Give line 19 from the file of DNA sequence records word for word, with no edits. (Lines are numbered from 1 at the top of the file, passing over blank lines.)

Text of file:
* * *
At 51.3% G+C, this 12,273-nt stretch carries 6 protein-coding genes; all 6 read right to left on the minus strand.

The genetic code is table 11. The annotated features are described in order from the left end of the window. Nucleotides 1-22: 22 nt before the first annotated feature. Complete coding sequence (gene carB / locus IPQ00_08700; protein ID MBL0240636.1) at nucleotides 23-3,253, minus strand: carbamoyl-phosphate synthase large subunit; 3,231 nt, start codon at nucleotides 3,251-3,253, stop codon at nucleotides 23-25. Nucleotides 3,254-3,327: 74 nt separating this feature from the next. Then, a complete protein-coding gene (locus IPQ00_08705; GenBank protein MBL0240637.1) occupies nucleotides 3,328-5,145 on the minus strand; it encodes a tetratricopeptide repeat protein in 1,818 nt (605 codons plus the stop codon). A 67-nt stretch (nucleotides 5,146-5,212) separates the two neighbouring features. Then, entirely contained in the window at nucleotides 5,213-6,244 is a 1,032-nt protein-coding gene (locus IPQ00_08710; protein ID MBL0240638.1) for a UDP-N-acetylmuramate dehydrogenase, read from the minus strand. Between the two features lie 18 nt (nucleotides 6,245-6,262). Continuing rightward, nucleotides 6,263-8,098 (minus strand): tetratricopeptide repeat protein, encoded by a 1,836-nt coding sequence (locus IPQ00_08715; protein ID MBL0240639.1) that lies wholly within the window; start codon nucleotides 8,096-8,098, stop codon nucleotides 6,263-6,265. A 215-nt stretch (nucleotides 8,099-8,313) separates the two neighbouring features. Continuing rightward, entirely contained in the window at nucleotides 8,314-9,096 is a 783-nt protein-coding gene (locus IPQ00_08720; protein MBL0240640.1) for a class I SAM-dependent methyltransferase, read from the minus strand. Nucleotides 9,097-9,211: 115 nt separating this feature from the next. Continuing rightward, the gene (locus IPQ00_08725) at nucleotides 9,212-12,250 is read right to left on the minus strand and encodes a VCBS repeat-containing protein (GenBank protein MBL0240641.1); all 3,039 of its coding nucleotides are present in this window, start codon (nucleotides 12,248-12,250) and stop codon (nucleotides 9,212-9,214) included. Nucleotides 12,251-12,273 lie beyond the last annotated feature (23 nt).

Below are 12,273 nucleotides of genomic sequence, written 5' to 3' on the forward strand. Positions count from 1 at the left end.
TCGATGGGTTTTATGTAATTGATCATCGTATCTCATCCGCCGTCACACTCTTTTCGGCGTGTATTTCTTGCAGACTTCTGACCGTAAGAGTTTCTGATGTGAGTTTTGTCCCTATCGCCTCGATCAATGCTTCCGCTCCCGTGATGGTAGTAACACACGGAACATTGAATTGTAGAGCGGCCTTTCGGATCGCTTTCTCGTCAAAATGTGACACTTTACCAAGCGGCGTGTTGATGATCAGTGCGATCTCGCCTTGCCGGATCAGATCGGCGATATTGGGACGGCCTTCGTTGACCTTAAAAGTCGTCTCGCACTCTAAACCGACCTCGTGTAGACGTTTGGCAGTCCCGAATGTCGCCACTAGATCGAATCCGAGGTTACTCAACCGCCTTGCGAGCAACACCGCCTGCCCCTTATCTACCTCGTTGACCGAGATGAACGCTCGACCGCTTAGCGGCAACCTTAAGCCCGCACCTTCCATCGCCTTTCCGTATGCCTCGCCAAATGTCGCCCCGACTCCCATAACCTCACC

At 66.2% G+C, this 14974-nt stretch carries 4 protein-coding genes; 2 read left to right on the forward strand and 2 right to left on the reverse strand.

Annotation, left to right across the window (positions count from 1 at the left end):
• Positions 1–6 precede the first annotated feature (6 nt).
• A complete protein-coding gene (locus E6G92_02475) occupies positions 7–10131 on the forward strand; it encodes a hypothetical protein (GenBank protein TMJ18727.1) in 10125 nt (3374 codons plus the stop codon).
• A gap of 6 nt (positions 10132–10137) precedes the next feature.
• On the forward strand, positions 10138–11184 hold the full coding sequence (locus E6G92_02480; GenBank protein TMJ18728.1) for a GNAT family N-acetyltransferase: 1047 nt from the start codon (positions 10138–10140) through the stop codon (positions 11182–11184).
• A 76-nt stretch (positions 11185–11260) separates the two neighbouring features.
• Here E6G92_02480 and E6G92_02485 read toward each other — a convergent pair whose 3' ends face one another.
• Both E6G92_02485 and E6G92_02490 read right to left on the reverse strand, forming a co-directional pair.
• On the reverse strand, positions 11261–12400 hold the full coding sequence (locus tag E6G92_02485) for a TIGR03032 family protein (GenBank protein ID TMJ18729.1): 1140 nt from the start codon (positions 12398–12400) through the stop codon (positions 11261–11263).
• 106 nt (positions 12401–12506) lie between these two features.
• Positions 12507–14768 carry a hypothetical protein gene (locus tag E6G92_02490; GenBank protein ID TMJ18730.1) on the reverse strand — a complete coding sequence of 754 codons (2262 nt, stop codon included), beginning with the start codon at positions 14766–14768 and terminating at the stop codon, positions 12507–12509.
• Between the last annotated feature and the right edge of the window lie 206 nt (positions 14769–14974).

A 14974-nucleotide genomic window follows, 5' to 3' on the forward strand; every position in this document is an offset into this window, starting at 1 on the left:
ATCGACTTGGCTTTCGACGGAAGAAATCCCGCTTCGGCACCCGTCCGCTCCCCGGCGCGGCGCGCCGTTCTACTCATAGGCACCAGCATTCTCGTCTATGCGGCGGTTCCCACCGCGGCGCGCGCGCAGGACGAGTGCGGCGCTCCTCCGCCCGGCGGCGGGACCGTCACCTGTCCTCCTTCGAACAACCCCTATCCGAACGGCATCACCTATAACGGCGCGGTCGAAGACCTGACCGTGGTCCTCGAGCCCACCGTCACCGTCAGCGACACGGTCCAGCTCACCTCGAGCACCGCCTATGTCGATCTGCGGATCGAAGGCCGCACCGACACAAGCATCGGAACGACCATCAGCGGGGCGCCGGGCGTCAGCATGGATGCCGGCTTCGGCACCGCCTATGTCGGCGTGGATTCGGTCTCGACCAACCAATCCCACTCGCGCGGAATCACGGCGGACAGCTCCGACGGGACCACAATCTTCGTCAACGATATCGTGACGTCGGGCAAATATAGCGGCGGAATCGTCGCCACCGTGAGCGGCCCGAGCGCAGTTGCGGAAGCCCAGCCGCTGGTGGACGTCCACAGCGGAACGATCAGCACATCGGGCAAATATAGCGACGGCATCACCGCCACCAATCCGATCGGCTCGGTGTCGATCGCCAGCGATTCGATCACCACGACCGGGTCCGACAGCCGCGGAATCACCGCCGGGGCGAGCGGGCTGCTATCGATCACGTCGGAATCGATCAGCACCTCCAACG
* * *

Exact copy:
ATCGACTTGGCTTTCGACGGAAGAAATCCCGCTTCGGCACCCGTCCGCTCCCCGGCGCGGCGCGCCGTTCTACTCATAGGCACCAGCATTCTCGTCTATGCGGCGGTTCCCACCGCGGCGCGCGCGCAGGACGAGTGCGGCGCTCCTCCGCCCGGCGGCGGGACCGTCACCTGTCCTCCTTCGAACAACCCCTATCCGAACGGCATCACCTATAACGGCGCGGTCGAAGACCTGACCGTGGTCCTCGAGCCCACCGTCACCGTCAGCGACACGGTCCAGCTCACCTCGAGCACCGCCTATGTCGATCTGCGGATCGAAGGCCGCACCGACACAAGCATCGGAACGACCATCAGCGGGGCGCCGGGCGTCAGCATGGATGCCGGCTTCGGCACCGCCTATGTCGGCGTGGATTCGGTCTCGACCAACCAATCCCACTCGCGCGGAATCACGGCGGACAGCTCCGACGGGACCACAATCTTCGTCAACGATATCGTGACGTCGGGCAAATATAGCGGCGGAATCGTCGCCACCGTGAGCGGCCCGAGCGCAGTTGCGGAAGCCCAGCCGCTGGTGGACGTCCACAGCGGAACGATCAGCACATCGGGCAAATATAGCGACGGCATCACCGCCACCAATCCGATCGGCTCGGTGTCGATCGCCAGCGATTCGATCACCACGACCGGGTCCGACAGCCGCGGAATCACCGCCGGGGCGAGCGGGCTGCTATCGATCACGTCGGAATCGATCAGCACCTCCAACG